Growing older, I'm starting to realise that things we thought were universal truths are actually mostly false. The one I'm particularly galled by right now is not that I would miraculously end up with a massive house and garden if I just worked hard enough, but that my hormonal skin would calm down.
I'm 32 and while we are taught to fear ageing, I see lines and wrinkles not as imperfections but rather punctuation marks left by a full life, well lived. I live in my skin and it reflects that. What I don't enjoy, though, is that I still seem to be experiencing the same hormonal breakouts I had as a teenager. Over the last 15 years or so I have tried pretty much every treatment going, apart from acne drug Roaccutane. I did once see a dermatologist who recommended it but I want it to be a last resort. One hormonal contraceptive pill, Dianette (often prescribed for hormonal acne) worked for me but doctors don't suggest taking it for very long, because there's a blood clot risk. I found that all the other contraceptive pills seriously affected my mental health so, right now, that's not an option for me.
I've been prescribed benzoyl peroxide gels which have worked for a while. I've spent thousands of pounds on facials, adapted my diet and "eaten the rainbow". I’ve consumed so much water that you could hear me sloshing as I walked before you saw me. I've bought silk pillowcases and changed them every day. In their own way, these treatments have worked for a while – until they haven't, and my skin fights back and takes on a spotty life of its own again.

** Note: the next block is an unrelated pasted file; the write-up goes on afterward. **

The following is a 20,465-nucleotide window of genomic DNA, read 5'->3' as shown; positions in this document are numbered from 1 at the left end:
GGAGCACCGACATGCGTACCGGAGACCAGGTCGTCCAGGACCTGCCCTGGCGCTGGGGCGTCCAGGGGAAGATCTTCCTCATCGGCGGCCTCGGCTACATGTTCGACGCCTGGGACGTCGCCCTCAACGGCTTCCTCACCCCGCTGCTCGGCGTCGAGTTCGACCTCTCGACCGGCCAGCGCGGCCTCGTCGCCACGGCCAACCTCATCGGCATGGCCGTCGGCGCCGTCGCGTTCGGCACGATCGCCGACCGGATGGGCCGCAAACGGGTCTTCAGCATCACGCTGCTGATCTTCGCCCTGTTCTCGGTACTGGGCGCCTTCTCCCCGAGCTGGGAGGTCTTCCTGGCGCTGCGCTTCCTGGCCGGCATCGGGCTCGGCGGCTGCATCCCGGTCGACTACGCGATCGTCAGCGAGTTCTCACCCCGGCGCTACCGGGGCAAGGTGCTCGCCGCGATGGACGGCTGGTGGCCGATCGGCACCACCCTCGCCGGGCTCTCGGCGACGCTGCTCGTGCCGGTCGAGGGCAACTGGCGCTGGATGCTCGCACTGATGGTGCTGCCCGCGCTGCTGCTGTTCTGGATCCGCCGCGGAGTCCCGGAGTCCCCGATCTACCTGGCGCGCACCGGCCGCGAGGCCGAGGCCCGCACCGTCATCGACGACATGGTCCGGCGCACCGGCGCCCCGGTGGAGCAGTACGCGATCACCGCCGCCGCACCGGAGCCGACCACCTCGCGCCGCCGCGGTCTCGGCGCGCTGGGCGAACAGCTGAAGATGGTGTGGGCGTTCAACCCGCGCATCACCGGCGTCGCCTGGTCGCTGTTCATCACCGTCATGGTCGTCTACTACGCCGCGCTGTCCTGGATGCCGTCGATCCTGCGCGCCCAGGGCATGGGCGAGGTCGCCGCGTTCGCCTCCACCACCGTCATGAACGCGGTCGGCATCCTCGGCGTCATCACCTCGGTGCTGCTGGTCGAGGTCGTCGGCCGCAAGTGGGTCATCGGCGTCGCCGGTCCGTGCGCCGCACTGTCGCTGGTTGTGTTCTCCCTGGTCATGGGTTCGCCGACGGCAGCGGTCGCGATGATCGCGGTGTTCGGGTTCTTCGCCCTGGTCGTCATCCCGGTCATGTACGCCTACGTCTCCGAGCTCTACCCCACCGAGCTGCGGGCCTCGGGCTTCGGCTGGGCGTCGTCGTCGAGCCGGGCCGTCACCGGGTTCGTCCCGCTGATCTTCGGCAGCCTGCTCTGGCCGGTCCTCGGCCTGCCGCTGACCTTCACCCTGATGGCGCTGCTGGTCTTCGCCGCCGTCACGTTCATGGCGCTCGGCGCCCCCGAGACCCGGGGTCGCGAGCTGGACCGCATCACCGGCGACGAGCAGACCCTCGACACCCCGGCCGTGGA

But in lockdown and with lots of time at home, I think I may have finally cracked my skin's secret code. Did I consult a dermal clairvoyant over Zoom? No. I started tracking my menstrual cycle properly by using a period tracking app.
The link between hormones and acne-prone skin
This sounds so simple that I'm annoyed I hadn't thought to try it before now. Every month, your skin changes as the levels of oestrogen and progesterone shift in your body. I have oily skin and I do notice an increase in oil production towards the end of my cycle (around week three, just before I get my period). I only made this connection when I started charting it in my phone.
This all happens because of sebaceous glands, or oil glands. They produce and secrete the oily substance we see on our skin. Dr Anjali Mahto, consultant dermatologist and British Skin Foundation spokesperson, says that oily skin can make a person more prone to spots and blemishes, as the sebum produced by oil glands can mix with dead skin cells and other debris to plug pores and cause bacteria to thrive. This results in spots and breakouts.
Studies have found that we secrete the most sebum between the ages of 15 and 35. When I looked into this, I found one study of women with oily skin which concluded that increases in sebum production occurred during the week before a period and also the week during. Another study confirmed that the lowest sebum production occurred during the second week of the menstrual cycle. As I have a 24/5 day cycle every month, I decided to adapt my skincare routine accordingly to see whether it would make any difference to my hormonal skin. Here's how I got on.